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Sensitivity of the Marine Carbonate Cycle to Atmospheric Co2 : Volume 7, Issue 5 (20/09/2010)

By Gangstø, R.

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Book Id: WPLBN0004005598
Format Type: PDF Article :
File Size: Pages 62
Reproduction Date: 2015

Title: Sensitivity of the Marine Carbonate Cycle to Atmospheric Co2 : Volume 7, Issue 5 (20/09/2010)  
Author: Gangstø, R.
Volume: Vol. 7, Issue 5
Language: English
Subject: Science, Biogeosciences, Discussions
Collections: Periodicals: Journal and Magazine Collection, Copernicus GmbH
Publication Date:
Publisher: Copernicus Gmbh, Göttingen, Germany
Member Page: Copernicus Publications


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Gangstø, R., Gehlen, M., & Joos, F. (2010). Sensitivity of the Marine Carbonate Cycle to Atmospheric Co2 : Volume 7, Issue 5 (20/09/2010). Retrieved from

Description: Climate and Environmental Physics, Physics Institute, University of Bern, Sidlerstrasse 5, 3012 Bern, Switzerland. Ocean acidification might reduce the ability of calcifying plankton to produce and maintain their shells of calcite, or of aragonite, the more soluble form of CaCO3. In addition to possibly large biological impacts, reduced CaCO3 production corresponds to a negative feedback on atmospheric CO2. In order to explore the sensitivity of the ocean carbon cycle to increasing concentrations of atmospheric CO2, we use the new biogeochemical Bern3D/PISCES model. The model reproduces the large scale distributions of biogeochemical tracers. With a range of sensitivity studies, we explore the effect of (i) using different parameterizations of CaCO3 production fitted to available laboratory and field experiments, of (ii) letting calcite and aragonite be produced by auto- and heterotrophic plankton groups, and of (iii) using carbon emissions from the range of the most recent IPCC Representative Concentration Pathways (RCP). Under a high-emission scenario, the CaCO3 production of all the model versions decreases from ~1 Pg C yr−1 to between 0.36 and 0.82 Pg C yr−1 by the year 2100. By the year 2500, the ratio of open water CaCO3 dissolution to production stabilizes at a value that is 30–50% higher than at pre-industrial times when carbon emissions are set to zero after 2100. Despite the wide range of parameterizations, model versions and scenarios included in our study, the changes in CaCO3 production and dissolution resulting from ocean acidification provide only a small feedback on atmospheric CO2 of 1–11 ppm by the year 2100.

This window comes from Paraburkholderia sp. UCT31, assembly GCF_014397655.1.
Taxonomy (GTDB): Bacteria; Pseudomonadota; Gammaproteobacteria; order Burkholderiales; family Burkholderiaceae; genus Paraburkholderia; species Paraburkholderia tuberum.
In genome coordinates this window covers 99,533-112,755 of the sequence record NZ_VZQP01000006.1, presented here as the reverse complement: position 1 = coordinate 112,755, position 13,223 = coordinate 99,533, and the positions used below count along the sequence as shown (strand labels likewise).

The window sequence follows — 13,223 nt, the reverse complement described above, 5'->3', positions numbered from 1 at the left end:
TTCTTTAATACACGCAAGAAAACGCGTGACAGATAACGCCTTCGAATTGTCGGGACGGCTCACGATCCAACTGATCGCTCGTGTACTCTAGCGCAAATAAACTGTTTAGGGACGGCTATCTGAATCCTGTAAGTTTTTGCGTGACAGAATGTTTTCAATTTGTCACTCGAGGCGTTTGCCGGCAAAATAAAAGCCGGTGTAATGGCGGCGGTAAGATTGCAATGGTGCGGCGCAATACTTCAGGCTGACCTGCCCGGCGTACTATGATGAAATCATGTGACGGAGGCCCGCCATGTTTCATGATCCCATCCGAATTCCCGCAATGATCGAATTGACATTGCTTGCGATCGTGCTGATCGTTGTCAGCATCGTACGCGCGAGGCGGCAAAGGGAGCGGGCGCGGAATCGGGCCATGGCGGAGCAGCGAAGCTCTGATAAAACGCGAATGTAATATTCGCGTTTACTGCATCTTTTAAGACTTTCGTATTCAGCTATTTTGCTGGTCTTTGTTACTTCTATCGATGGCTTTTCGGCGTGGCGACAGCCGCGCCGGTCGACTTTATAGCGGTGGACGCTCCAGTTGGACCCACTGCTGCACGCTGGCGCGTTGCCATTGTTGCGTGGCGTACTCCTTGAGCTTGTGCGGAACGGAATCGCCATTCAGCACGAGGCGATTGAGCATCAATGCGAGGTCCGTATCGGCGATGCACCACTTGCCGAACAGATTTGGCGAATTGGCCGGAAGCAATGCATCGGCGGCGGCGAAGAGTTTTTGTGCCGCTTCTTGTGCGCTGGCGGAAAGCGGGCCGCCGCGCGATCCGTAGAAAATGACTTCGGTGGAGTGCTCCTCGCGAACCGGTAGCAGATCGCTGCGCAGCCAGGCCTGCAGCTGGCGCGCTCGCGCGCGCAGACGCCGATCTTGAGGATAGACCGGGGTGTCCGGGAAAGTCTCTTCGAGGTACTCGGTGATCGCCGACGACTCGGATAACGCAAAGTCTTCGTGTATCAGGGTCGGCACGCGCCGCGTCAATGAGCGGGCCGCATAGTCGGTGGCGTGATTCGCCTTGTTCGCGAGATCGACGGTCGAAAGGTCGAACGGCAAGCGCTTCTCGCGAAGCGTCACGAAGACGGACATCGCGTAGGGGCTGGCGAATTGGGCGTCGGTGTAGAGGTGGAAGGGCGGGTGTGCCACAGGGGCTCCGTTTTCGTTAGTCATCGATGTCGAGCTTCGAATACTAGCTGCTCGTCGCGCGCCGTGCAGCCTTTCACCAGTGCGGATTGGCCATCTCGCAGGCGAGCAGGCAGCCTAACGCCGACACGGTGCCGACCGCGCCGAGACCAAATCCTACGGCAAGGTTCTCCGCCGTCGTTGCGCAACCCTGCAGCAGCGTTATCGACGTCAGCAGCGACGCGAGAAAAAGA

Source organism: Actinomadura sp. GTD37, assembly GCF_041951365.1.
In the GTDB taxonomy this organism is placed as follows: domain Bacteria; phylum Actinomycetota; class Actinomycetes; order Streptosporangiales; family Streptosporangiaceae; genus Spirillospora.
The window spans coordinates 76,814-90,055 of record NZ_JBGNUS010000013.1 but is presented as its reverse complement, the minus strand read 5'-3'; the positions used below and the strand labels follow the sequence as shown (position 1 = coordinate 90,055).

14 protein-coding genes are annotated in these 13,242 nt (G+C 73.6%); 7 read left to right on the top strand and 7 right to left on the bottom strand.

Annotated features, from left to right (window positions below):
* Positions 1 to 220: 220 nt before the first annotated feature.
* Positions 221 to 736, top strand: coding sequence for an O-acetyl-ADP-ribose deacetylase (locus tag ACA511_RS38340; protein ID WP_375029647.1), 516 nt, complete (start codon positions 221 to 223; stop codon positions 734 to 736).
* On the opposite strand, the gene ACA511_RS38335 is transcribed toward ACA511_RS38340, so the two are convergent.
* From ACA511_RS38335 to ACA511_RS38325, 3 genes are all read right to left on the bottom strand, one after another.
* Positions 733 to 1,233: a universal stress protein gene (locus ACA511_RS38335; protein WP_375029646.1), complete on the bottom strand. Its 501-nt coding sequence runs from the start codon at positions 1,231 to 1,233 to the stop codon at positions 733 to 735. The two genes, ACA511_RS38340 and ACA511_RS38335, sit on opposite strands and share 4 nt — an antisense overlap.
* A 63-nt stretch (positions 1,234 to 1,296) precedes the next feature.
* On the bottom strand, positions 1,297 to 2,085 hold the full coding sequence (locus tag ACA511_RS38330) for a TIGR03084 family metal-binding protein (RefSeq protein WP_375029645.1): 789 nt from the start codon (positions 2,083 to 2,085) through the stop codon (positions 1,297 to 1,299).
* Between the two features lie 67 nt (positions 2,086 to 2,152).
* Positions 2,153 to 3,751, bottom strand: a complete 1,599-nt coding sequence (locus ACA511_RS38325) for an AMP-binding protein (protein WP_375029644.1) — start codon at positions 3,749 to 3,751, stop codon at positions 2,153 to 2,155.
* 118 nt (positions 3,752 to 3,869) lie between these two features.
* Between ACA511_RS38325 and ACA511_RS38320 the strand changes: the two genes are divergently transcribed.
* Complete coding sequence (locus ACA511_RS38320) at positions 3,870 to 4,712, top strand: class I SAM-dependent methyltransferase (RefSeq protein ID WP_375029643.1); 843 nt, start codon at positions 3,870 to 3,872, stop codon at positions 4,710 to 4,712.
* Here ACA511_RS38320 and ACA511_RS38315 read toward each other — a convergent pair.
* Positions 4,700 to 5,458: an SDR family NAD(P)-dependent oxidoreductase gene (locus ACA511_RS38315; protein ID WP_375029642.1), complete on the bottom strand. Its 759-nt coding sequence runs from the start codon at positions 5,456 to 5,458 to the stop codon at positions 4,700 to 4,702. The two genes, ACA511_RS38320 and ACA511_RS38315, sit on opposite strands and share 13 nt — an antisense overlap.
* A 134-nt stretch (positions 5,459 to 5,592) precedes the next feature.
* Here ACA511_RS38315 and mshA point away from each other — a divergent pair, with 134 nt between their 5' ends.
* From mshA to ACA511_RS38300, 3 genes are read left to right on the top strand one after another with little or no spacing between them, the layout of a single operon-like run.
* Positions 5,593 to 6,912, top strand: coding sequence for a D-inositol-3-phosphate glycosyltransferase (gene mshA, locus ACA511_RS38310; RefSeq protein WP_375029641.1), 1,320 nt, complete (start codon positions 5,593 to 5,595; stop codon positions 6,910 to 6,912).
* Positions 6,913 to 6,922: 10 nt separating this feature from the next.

Sensitivity of the marine carbonate cycle to atmospheric CO2

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